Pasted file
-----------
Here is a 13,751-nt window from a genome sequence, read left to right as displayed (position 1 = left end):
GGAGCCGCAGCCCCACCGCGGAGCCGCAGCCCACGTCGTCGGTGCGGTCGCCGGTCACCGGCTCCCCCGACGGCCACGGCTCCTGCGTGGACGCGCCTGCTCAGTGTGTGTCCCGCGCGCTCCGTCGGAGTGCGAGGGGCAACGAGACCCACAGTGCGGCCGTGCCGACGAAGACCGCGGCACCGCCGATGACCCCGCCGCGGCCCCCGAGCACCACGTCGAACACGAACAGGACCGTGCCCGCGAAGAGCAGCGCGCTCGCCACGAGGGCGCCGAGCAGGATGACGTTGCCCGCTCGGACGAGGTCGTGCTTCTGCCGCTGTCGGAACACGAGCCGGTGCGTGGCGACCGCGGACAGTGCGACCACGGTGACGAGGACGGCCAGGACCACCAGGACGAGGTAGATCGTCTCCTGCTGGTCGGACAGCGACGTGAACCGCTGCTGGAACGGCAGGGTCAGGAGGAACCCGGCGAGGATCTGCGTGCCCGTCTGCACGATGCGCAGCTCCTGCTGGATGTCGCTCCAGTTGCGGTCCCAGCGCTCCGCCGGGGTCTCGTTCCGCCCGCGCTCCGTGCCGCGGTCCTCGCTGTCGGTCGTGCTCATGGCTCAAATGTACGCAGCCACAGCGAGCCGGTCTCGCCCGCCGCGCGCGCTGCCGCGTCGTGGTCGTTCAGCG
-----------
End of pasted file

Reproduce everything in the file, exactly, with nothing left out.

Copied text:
Here is a 13,751-nt window from a genome sequence, read left to right as displayed (position 1 = left end):
GGAGCCGCAGCCCCACCGCGGAGCCGCAGCCCACGTCGTCGGTGCGGTCGCCGGTCACCGGCTCCCCCGACGGCCACGGCTCCTGCGTGGACGCGCCTGCTCAGTGTGTGTCCCGCGCGCTCCGTCGGAGTGCGAGGGGCAACGAGACCCACAGTGCGGCCGTGCCGACGAAGACCGCGGCACCGCCGATGACCCCGCCGCGGCCCCCGAGCACCACGTCGAACACGAACAGGACCGTGCCCGCGAAGAGCAGCGCGCTCGCCACGAGGGCGCCGAGCAGGATGACGTTGCCCGCTCGGACGAGGTCGTGCTTCTGCCGCTGTCGGAACACGAGCCGGTGCGTGGCGACCGCGGACAGTGCGACCACGGTGACGAGGACGGCCAGGACCACCAGGACGAGGTAGATCGTCTCCTGCTGGTCGGACAGCGACGTGAACCGCTGCTGGAACGGCAGGGTCAGGAGGAACCCGGCGAGGATCTGCGTGCCCGTCTGCACGATGCGCAGCTCCTGCTGGATGTCGCTCCAGTTGCGGTCCCAGCGCTCCGCCGGGGTCTCGTTCCGCCCGCGCTCCGTGCCGCGGTCCTCGCTGTCGGTCGTGCTCATGGCTCAAATGTACGCAGCCACAGCGAGCCGGTCTCGCCCGCCGCGCGCGCTGCCGCGTCGTGGTCGTTCAGCG